1. Carefully craft your mantras: A mantra is generally thought to be a repeated word or phrase that is a ‘sacred utterance’ which one tells themselves. It comes from “man” for mind and “tra’ for transport.  Thus, these words transport the mind to a vantage point with which we view the world.  The words we tell ourselves can change the way we see the world.

Returning to that resident, I wanted to say there are several things that keep me doing this, but in those moments the strongest one is the soundtrack in my mind.  You can create phrases that make patients seem like enemies, or you can develop others that reorient the world.

When those ambulance doors open unleashing ungodly sounds, my first thought is, “sounds like one of my kids.”  When I get out of my car for my shift I tell myself, “Tonight I have the opportunity to relieve pain and suffering. What could be better than that?”  Throughout the shift I tell myself “Emergency medicine is the last best place in medicine.”  And I mean every single one of them.

References / Further Reading:

[1] Shanafelt TD, Boone S, Tan L, et al.   Burnout and satisfaction with work-life balance among US physicians related to the general US populations. Arch Intern Med. 2012 Oct:172(18)1377-1385.

[2] accessed March 8, 2017.

[3] accessed March 8, 2017.

[4] accessed March 8, 2017.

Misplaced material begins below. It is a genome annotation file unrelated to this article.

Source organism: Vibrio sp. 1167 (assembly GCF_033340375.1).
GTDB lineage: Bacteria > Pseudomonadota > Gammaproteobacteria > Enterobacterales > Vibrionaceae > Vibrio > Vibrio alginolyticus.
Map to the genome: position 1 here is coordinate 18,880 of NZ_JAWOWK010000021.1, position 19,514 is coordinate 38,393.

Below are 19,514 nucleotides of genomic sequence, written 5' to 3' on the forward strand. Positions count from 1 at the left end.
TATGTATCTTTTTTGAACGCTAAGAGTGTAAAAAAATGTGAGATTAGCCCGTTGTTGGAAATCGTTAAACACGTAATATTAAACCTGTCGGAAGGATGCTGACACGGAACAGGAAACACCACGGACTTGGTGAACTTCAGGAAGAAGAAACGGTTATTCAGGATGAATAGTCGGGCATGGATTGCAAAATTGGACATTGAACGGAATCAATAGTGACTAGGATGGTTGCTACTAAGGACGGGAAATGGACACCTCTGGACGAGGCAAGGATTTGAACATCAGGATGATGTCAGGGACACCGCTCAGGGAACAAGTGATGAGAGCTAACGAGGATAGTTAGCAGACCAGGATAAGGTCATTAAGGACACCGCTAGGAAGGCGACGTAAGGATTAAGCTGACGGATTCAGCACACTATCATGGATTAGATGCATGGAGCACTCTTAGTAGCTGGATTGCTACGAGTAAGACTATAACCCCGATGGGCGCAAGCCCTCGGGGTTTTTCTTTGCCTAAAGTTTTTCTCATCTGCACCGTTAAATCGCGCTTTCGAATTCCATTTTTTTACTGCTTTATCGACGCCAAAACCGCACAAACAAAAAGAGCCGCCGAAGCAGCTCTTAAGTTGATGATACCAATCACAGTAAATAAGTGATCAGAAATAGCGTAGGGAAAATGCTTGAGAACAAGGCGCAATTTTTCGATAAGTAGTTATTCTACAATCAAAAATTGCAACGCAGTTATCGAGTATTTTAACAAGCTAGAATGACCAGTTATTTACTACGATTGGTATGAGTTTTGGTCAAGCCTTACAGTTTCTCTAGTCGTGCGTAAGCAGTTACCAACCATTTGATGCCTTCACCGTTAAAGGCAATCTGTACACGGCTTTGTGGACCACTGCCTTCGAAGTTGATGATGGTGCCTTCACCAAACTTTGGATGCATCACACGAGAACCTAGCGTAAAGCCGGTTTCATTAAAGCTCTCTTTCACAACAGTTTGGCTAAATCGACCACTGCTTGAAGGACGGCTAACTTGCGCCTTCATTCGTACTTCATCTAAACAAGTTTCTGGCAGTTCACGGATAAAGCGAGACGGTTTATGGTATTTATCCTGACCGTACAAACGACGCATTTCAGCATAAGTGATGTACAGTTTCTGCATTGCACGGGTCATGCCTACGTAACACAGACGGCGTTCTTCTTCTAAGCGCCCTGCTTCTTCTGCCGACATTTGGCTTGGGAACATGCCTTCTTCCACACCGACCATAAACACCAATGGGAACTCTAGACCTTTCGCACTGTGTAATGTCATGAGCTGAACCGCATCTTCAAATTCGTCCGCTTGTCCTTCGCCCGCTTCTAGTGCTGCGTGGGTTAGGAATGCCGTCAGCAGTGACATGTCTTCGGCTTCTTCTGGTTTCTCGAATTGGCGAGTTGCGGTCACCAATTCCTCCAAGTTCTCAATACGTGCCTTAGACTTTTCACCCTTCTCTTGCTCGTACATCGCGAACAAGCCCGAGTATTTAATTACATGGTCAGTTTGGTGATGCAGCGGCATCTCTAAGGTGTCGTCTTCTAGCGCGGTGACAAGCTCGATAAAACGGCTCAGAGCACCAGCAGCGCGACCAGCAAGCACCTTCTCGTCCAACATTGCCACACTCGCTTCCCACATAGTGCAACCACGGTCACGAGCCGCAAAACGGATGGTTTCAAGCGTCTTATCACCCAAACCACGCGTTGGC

[5] accessed March 8, 2017.

EM Mindset: Reading My Mind

Author: Judith E. Tintinalli, MD MS (Professor of EM / Chair Emeritus, Department of EM, University of North Carolina) // Edited by: Alex Koyfman, MD (@EMHighAK, EM Attending Physician, UT Southwestern Medical Center / Parkland Memorial Hospital) and Brit Long, MD (@long_brit)

A style of working, teaching, and learning in Emergency Medicine takes time to develop.   We don’t get much opportunity to see how our colleagues operate, except perhaps on change-over rounds, which are always pressed for time, and which don’t allow for discussions about why different attendings do things differently.  I’ve always thought of myself as a middle-of-the roader in our group: middle in terms of times, patients/hr, decisions to admit versus discharge. But I’m pretty good at documentation, work generally on the careful and compassionate side, can work at the speed of light when necessary, and have learned from the past so hopefully current mistakes are few and far between.

So, step into my office and I’ll share with you some of my habits, behaviors, and opinions that I’ve developed over the years.

Supervising Learners

Working in an academic medical center has great rewards.  Being surrounded by shadowers, medical students, and residents of all specialties keeps you on your toes. Medicine has moved from time-lapse to fast-forward, and residents who have recently completed inpatient rotations are terrific sources of changes in specialty practice patterns.  But the growing number of learners you are responsible for on a shift can be intellectually overwhelming and certainly slows down the process of patient care.  A different approach is needed for each level, so that one can loosen (but never eliminate) the level of supervision for the most senior learners.